From the October 6, 1934, issue


Made large enough to see without the use of a microscope, exquisitely modeled in glass as transparent as its own body, a super-heroic-sized image of a rotifer, one of the common tiny water-worms, is shown as it feeds on the filament of a freshwater alga, Spirogyra. The hungry, tiny scrap of life punctures a cell, sucks it empty like a thieving weasel at an egg, and then moves on to repeat the operation on the next cell.

The model represented on the cover of this week’s Science News Letter is in the American Museum of Natural History in New York City. It is the handiwork of the noted artist in glass, Herman O. Mueller.


Anthrax is definitely on the increase among agricultural workers in this country and is a definite menace in the wool industry in several manufacturing areas, Dr. Henry F. Smyth of the University of Pennsylvania reported to the American Public Health Association in Pasadena, Calif. The death rate for this disease, except in a few states, shows no tendency to decline, the committee of which Dr. Smyth is chairman found in studying the anthrax situation during the past 5 years. The best method of treating the disease is by large doses of antianthrax serum applied locally and injected into the veins. This treatment must be kept up until definite improvement is evident.

The increasing number of deaths from anthrax is due in part to its increase among agricultural workers, where the serum is not available. Wool and wool clothing are frequently sources of this infection. Machinery in a textile mill may become infected and transmit the infection to subsequent materials.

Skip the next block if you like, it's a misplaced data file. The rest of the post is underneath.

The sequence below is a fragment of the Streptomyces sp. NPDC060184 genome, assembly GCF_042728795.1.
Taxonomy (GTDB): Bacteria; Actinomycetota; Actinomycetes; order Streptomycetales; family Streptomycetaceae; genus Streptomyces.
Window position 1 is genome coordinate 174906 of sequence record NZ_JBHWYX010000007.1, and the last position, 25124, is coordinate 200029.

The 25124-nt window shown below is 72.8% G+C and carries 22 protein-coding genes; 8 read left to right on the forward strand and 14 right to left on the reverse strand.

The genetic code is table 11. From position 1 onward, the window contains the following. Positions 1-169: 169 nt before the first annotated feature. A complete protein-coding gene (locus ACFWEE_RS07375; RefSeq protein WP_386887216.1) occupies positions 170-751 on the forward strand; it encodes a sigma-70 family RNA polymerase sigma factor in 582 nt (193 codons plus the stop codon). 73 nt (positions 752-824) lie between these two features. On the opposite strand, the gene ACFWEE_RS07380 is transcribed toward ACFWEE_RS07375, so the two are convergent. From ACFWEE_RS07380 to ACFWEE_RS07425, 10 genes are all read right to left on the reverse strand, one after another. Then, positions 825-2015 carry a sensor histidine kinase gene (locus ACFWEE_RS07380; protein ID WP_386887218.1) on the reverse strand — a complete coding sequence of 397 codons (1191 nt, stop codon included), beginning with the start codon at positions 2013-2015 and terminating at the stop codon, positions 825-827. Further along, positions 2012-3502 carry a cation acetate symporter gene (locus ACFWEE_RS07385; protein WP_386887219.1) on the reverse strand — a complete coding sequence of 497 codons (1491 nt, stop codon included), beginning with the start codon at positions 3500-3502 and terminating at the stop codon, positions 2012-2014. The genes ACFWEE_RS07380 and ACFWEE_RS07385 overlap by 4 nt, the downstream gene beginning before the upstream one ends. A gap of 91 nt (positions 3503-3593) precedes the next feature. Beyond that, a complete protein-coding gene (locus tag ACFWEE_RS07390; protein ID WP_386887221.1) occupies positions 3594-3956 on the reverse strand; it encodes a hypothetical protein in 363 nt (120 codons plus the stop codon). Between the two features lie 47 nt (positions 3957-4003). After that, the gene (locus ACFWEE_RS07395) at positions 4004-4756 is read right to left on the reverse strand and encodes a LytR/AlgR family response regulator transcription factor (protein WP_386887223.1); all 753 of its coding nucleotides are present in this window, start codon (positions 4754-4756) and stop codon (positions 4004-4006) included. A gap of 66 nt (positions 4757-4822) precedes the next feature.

A distinct hazard to both acute and chronic poisoning from gasoline and benzine exists in the petroleum industry, Dr. Smyth reported. The substances act as narcotic poisons and produce injuries to the nerves in chronic cases.


New studies of the stratosphere 12 to 20 miles above the surface of the Earth are being made in Germany by the world-famous Prof. Erich Regener of the Physical Institute at Stuttgart. Small, free-flight balloons are used in the investigations. They carry aloft automatic instruments in the manner proposed in the new research program of Dr. Arthur H. Compton of the University of Chicago.

Studies of cosmic-ray intensities up to altitudes of 17.5 miles, Prof. Regener reports to Nature, indicate cosmic rays have the same specific ionizing power over the whole region investigated, from the surface of the Earth up to the great heights studied.

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